Broomy Bank was relatively lightly raced prior to his winning the Kim Muir Challenge Cup at the Cheltenham festival a few weeks before the National but with a 66% win rate he was backed to 12/1 for leading amateur rider, Jim Wilson.[6]

Lucky Vane came to Aintree on the back of three victories during the season, the most notable being the Eider Chase, regarded by the racing fraternity as a good Grand National trial. The 12/1 chance would also benefit from the most experienced rider in the field, John Burke, taking his tenth ride in the race, having previously won it in 1976 [7]

Grittar returned to try and regain the title he claimed in 1982, having prepared this year with a creditable third place in the Whitbred trial at Ascot. Although given 2 lbs less than when finishing fifth lest year, it was still 5 lbs more than when victorious. Having been partnered by two different riders in his previous attempts he would again have a new jockey in John Francome who had missed the ride the previous year through injury and was also a 12/1 chance.[6]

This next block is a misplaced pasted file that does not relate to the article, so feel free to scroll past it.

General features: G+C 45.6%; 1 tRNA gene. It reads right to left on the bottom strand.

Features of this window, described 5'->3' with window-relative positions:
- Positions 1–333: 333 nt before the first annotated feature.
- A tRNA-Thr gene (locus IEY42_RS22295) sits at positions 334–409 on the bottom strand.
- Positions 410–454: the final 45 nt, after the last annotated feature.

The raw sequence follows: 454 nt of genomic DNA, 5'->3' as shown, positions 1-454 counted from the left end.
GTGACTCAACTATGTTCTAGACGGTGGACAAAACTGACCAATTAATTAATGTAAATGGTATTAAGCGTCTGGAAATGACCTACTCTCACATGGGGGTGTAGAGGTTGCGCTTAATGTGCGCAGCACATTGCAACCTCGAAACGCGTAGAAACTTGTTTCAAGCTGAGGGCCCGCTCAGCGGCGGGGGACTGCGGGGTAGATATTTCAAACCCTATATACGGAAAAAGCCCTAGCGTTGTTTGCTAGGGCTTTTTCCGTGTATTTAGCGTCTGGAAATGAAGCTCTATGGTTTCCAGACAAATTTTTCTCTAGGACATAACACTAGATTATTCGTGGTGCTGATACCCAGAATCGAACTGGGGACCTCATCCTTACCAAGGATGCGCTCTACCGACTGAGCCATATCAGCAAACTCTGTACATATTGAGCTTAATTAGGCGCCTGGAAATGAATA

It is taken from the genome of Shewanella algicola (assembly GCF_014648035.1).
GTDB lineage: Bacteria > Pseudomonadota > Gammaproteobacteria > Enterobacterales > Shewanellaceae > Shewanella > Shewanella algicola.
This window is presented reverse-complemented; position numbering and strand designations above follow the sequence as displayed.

Hallo Dandy had been a freely available 33/1 chance for the race at the start of 1984, having been pulled up in the Hennessey Cognac Gold Cup but was the subject of huge gambles when the handicapper seemed to have completely underestimated him by raising him just 1 lb in the weights to run carrying ten stones 2 lbs. A good prep race at Ayr and conditions at Aintree suggesting the horse would get the good ground he favoured, as opposed to the soft ground upon which he had tired to finish fourth last year only served to enhance his chances with his backers who sent him off at 13/1 in the hands of regular jockey Neale Doughty.[8]